I don’t feel that congress has too much or too little power per se and I agree that as our country stays so evenly divided by the two party system, congressional power has not been used appropriately to benefit the people. Policy becomes so gridlocked by members voting strictly on party lines that less and less is being done to move our country forward.

    #46599

    Ashley Castello
    Participant

    I do not think that congress has too much power. However, I do think that it still has it’s faults. For example, in the senate, each state has two representatives. So states with very small populations have equal representation as states where the majority of the population of the country live. I don’t think this is fair. It is an example of one of the antiquated policies that has not held up with time and needs to be reexamined.

    #46854

    Jen Loving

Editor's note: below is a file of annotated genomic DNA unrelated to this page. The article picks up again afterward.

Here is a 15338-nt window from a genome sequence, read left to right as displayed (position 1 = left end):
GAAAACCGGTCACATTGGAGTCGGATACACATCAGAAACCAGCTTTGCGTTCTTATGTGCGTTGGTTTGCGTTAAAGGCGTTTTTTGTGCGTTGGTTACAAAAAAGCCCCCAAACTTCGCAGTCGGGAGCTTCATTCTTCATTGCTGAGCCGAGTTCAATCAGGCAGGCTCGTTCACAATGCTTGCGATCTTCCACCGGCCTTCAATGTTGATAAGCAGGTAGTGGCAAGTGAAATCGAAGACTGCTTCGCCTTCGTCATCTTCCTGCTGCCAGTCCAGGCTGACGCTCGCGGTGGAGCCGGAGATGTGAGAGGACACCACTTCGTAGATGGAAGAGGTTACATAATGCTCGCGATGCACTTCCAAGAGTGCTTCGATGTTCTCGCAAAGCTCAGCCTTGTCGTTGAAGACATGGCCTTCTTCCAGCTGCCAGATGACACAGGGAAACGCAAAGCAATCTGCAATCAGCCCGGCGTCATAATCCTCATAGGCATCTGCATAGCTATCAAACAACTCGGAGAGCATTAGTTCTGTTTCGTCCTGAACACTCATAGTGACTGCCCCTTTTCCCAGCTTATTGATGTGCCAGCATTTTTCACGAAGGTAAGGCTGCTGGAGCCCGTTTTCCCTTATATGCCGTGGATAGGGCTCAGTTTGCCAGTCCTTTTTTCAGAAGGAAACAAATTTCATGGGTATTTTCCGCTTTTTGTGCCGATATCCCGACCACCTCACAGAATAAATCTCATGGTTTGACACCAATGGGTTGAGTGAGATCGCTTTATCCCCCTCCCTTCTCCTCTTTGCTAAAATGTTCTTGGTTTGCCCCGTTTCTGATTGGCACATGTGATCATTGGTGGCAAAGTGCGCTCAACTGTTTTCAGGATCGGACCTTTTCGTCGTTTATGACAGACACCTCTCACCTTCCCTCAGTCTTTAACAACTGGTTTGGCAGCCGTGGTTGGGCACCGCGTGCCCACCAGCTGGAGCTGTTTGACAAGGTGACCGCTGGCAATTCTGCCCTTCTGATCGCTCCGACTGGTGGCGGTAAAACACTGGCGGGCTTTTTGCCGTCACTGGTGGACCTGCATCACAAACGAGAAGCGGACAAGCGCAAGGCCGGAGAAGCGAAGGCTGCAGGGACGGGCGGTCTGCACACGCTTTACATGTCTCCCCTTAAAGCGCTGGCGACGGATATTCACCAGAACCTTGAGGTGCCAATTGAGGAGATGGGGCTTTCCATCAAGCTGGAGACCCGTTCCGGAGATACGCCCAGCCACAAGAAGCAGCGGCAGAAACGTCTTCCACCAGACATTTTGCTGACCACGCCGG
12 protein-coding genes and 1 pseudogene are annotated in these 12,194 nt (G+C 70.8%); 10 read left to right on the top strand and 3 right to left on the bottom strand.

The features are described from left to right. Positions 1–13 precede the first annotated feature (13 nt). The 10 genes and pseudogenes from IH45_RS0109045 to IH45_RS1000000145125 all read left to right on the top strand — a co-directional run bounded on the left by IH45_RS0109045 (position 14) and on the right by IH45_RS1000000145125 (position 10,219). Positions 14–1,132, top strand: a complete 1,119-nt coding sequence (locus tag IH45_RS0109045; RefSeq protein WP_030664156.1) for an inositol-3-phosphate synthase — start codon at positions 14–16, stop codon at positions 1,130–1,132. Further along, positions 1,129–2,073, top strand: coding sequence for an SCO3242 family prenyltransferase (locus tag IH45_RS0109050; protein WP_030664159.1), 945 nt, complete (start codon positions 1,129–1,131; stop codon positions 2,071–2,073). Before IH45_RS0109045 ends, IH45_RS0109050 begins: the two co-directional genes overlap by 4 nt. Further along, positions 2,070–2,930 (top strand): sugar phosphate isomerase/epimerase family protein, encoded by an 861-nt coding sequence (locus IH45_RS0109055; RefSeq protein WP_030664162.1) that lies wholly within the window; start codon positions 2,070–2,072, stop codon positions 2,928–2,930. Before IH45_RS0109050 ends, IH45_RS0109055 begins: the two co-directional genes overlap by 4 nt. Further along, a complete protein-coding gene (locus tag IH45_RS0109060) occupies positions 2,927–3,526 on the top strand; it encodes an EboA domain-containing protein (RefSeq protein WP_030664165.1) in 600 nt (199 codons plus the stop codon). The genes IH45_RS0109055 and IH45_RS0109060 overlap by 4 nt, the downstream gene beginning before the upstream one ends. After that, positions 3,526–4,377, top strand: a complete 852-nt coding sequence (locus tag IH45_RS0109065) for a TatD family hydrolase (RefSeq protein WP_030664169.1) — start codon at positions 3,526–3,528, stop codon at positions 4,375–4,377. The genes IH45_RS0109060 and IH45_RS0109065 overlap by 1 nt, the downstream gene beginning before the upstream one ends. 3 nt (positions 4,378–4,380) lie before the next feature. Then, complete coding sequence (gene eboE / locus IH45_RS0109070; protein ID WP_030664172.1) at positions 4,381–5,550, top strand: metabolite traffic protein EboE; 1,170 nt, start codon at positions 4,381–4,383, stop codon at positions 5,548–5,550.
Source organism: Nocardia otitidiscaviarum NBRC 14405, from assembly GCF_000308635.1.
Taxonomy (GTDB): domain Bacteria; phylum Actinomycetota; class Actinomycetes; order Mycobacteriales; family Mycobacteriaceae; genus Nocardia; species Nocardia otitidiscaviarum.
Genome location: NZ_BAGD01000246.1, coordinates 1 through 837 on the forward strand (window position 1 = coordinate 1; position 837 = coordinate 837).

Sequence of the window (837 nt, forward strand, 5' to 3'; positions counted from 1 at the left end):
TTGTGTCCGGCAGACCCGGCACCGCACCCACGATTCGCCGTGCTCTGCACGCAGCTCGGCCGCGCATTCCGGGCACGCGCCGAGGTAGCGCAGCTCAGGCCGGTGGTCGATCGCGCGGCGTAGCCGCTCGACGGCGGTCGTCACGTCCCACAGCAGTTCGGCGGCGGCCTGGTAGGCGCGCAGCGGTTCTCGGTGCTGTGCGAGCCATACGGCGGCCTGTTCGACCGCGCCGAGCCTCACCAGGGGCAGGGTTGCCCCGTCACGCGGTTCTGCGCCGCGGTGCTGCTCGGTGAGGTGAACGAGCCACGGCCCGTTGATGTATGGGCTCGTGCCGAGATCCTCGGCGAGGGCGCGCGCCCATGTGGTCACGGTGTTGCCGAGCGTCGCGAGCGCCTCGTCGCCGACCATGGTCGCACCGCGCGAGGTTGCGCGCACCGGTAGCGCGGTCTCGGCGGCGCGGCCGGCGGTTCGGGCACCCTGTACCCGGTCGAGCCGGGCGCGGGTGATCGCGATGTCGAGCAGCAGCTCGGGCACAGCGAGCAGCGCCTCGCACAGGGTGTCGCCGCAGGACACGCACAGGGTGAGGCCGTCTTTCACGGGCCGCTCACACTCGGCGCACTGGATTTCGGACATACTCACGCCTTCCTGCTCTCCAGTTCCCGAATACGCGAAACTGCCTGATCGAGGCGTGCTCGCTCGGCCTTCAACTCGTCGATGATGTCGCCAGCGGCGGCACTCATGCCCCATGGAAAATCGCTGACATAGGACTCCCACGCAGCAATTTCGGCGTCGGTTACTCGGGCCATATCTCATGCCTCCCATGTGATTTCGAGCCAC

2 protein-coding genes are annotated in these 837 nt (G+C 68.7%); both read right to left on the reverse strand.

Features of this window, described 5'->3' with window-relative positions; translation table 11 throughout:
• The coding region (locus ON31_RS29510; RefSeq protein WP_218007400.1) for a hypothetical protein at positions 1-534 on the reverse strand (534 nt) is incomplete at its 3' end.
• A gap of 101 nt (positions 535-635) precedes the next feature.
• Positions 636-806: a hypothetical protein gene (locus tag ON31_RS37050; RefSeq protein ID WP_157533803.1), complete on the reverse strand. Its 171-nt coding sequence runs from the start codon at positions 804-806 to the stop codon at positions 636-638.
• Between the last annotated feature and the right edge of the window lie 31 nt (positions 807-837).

Participant

    I like Viviana’s point in that Congress has their own agenda and sometimes is not in the best interest of me as a constituent. That being said my agenda doesn’t always align with the majority. I can’t imagine the amount of stress they feel as they can’t make every constituent happy. I also agree with Larry about being able to visit Congress and have that relationship with them. I believe this is key, while they may not always vote for something that would be favorable to our community, we still make an impact.

    #47003

    Steve Spears
    Participant

    With the structure of the 3 branches of government, and the system of checks and balances in place, I think Congress has an appropriate amount of power.